Often at this time of year I’ll set up the cold frame over a bed with starts. It’s amazing to check the soil temperature inside the cold frame and in the bed next to it. Inside the bed, the temperature of the soil will be well above 60, while in the open garden the soil temperature is inching down toward the mid-50s. Capturing that warmer soil temp, keeping it from dropping so fast, is a key benefit to season extension.

cold frame

My Twinwall cold frame is keeping the fall salad greens robust.

Also this week we’ve had a couple of days of significant rain. At times, it’s come down pretty hard. A soft rain is great for watering the beds, and I open the season extension devices for a few hours in early afternoon if a light rain is coming down. The best situation is a nice soft rain for an hour or two, followed by a clearing and light breeze, so the plants dry out. Regular moisture on the leaves and stems of fall veggies can promote rot. If I can’t get the timing right to open the season extension during a light rain, I hand-water the beds as needed.

And I always keep the devices closed during a heavy rain. Over time, heavy rains will compact the soil, leach out the nutrients, and reduce those soil temps — all things I’m trying to avoid. Score another benefit for season extension.

floating row cover

Fall beets and carrots are growing nicely, and bug free, under a layer of floating row cover.

The winds are also gusting this time of year. Combined with cooler temperatures and rain, the wind can be hard on tender vegetable crops. The worst effect is when it blows the top layer of

hot caps

A couple of unusual kales that were struggling are getting a boost by being covered with glass hot caps.

mulch away from the base of the plant, exposing the plant’s fine root system. Those roots will dry up, making it tough for the plant to survive, much less grow. Such stress will invite pests, and can trigger the plant’s desire to bolt and go to seed.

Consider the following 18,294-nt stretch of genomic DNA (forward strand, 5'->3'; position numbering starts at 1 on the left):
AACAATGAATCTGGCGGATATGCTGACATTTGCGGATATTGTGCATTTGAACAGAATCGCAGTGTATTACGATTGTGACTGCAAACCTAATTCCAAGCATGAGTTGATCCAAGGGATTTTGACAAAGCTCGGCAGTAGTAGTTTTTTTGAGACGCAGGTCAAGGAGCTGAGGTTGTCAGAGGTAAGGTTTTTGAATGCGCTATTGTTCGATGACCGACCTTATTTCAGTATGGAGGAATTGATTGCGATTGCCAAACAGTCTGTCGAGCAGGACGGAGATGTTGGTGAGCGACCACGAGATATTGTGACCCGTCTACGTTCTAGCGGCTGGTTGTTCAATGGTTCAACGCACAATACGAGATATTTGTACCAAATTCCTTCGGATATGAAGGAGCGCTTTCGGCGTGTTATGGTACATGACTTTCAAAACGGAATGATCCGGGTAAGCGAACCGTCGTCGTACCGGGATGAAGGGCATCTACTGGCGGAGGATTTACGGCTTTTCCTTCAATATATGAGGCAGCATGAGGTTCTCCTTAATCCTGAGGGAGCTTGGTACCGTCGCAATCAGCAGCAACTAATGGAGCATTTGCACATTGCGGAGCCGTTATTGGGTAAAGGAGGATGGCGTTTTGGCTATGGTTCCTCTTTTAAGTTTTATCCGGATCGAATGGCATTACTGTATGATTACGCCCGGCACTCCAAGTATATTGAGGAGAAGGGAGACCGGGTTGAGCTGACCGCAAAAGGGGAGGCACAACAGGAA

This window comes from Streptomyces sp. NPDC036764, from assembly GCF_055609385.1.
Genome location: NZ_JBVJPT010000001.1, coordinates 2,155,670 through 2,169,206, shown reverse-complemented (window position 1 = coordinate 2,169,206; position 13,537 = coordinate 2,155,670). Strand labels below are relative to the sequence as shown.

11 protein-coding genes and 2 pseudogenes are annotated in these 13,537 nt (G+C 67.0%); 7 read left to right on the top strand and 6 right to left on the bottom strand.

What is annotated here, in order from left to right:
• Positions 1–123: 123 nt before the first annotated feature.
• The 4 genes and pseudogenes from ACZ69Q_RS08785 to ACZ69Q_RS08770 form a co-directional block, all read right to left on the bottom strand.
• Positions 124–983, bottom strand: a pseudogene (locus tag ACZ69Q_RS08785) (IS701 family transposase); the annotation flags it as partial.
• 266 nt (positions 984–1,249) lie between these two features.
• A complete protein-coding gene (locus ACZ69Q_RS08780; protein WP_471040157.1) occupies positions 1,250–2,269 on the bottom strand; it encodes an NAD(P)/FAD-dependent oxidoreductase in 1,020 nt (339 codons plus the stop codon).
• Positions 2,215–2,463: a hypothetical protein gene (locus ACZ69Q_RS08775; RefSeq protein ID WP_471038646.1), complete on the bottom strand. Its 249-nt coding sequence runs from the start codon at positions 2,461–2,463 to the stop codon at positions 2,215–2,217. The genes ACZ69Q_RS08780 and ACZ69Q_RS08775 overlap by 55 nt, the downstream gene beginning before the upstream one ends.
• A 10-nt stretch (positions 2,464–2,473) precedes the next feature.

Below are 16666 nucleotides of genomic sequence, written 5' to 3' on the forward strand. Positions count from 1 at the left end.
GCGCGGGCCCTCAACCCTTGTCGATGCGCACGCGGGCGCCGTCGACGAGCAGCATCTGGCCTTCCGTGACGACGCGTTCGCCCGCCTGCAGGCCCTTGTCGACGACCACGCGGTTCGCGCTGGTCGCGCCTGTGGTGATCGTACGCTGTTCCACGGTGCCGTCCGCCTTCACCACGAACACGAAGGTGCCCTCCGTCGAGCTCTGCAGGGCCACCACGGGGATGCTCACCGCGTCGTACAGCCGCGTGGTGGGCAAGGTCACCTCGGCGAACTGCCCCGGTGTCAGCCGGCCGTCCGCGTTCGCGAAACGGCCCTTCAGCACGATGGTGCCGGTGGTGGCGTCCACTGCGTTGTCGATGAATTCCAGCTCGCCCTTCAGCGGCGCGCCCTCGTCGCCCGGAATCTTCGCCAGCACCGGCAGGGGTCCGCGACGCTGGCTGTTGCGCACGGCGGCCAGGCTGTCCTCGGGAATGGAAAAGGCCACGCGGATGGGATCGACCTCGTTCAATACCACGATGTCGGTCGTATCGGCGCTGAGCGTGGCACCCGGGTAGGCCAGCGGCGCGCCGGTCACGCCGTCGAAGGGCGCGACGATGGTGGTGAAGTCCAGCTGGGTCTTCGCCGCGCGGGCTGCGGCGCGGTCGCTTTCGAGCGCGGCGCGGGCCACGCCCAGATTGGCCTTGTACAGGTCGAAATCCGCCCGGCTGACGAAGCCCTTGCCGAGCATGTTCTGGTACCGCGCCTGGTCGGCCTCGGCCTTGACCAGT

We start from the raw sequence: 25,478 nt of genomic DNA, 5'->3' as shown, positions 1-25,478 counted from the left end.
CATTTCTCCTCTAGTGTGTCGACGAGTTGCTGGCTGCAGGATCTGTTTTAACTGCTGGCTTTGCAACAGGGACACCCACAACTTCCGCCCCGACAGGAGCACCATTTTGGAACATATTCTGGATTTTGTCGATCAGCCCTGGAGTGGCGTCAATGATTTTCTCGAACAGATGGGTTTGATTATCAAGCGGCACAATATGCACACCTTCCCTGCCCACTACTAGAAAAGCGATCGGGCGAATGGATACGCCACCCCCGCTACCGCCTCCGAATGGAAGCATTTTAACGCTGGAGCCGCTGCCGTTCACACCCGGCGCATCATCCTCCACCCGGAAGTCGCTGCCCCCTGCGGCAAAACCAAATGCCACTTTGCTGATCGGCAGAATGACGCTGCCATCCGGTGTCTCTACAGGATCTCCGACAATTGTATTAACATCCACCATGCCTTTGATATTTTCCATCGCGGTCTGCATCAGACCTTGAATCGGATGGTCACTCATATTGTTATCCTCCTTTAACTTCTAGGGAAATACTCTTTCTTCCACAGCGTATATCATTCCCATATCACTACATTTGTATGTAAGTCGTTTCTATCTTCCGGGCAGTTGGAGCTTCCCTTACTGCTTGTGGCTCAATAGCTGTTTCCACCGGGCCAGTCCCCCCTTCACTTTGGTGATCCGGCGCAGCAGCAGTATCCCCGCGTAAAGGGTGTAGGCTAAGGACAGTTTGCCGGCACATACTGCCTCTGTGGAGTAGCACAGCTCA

One final idea concerning season extension: what’s good for the plants is also good for the pests. In this sense: the pests love the warmer, drier location too. I’m picking a lot of slugs and snails out of my season extension devices right now, and off the plants. I need to be diligent about this, because they’re all drawn to the warm place with plentiful food. As the temperatures continue to drop they’ll become less of a problem, but right now, I need to pay attention if I want to keep those fall crops around for my autumn dinners, and not just be feeding the pests.

new cloche

I’m having fun with my commercial-made cloche. The long single-row device has an internal wire frame and zippered vents with mesh.

Fall in the maritime garden is a time to appreciate our weather. The change is usually not abrupt, giving me a chance to also adjust my own pace to the slowing rhythm of nature. But the decline into winter is inevitable, which is another lesson. At this pace, it seems more possible to stay in the moment, enjoying the color and patterns of those fall leaves as they naturally mulch the margins of my garden.

 

Holiday weather blues? Don’t despair, plant!

It was the best of weather, it was the worst of weather.

Memorial Day Weekend in Seattle will bring up brooding Dickensian thoughts. What should herald the start of summer here often disappoints. When all you want to do is take your kids hiking, go to a music festival, wheel off on a nice long bike ride, or simply just host a BBQ, you have to look to the skies, and judge the depth of the grey.

Why, then, would I start this post so optimistically? The best of weather, by what standards? Well, my Brussels sprouts love it.

Brussels sprouts seedlings

These Brussels sprouts, sown on May 7, got potted up to 4″ pots this week, and will be ready for the garden by mid-June.

At this stage of the year—what I call mid-spring in my catalog of mini-seasons—I am engaged in a garden tug-of-war. Part of me wants to grow the fattest red tomato on the block, so juicy it drips down my shirt. I want big pepper plants heavy with spicy pods. Some years, I even yearn for a stand of corn.

But my muscles yank me back to cool-season crops too, and possibly more to reality. Mid-spring is a time for struggle on the part of my tomato plants, and the peppers can stay under cover or fight for their survival. But it’s a glorious time of growth for cool-season vegetables. They celebrate this dreary holiday weekend weather like twirling hippies at a Phish concert.

And now, when you’re focused solely on getting those hot crops of summer in the ground, let the cool breezes of a maritime spring clue you in: time to give those long-season vegetables of next winter some love.

Tomatoes and Peppers in Greenhouse shelves